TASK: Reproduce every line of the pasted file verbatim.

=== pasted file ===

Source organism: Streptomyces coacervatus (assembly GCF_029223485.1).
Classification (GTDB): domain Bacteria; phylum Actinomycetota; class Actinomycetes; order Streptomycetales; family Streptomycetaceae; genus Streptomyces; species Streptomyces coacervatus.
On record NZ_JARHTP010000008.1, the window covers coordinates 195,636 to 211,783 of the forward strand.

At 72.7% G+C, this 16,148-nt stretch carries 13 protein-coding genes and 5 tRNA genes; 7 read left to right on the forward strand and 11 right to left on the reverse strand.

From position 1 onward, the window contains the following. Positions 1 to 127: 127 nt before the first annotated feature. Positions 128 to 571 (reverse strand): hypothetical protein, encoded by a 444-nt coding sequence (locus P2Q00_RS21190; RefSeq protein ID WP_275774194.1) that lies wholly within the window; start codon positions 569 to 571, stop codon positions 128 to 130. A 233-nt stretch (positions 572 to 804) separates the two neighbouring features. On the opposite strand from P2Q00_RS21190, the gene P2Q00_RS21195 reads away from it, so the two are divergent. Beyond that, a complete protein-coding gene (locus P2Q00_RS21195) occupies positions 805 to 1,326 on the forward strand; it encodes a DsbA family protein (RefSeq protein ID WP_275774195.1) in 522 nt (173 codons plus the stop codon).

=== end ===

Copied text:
Source organism: Streptomyces coacervatus (assembly GCF_029223485.1).
Classification (GTDB): domain Bacteria; phylum Actinomycetota; class Actinomycetes; order Streptomycetales; family Streptomycetaceae; genus Streptomyces; species Streptomyces coacervatus.
On record NZ_JARHTP010000008.1, the window covers coordinates 195,636 to 211,783 of the forward strand.

At 72.7% G+C, this 16,148-nt stretch carries 13 protein-coding genes and 5 tRNA genes; 7 read left to right on the forward strand and 11 right to left on the reverse strand.

From position 1 onward, the window contains the following. Positions 1 to 127: 127 nt before the first annotated feature. Positions 128 to 571 (reverse strand): hypothetical protein, encoded by a 444-nt coding sequence (locus P2Q00_RS21190; RefSeq protein ID WP_275774194.1) that lies wholly within the window; start codon positions 569 to 571, stop codon positions 128 to 130. A 233-nt stretch (positions 572 to 804) separates the two neighbouring features. On the opposite strand from P2Q00_RS21190, the gene P2Q00_RS21195 reads away from it, so the two are divergent. Beyond that, a complete protein-coding gene (locus P2Q00_RS21195) occupies positions 805 to 1,326 on the forward strand; it encodes a DsbA family protein (RefSeq protein ID WP_275774195.1) in 522 nt (173 codons plus the stop codon).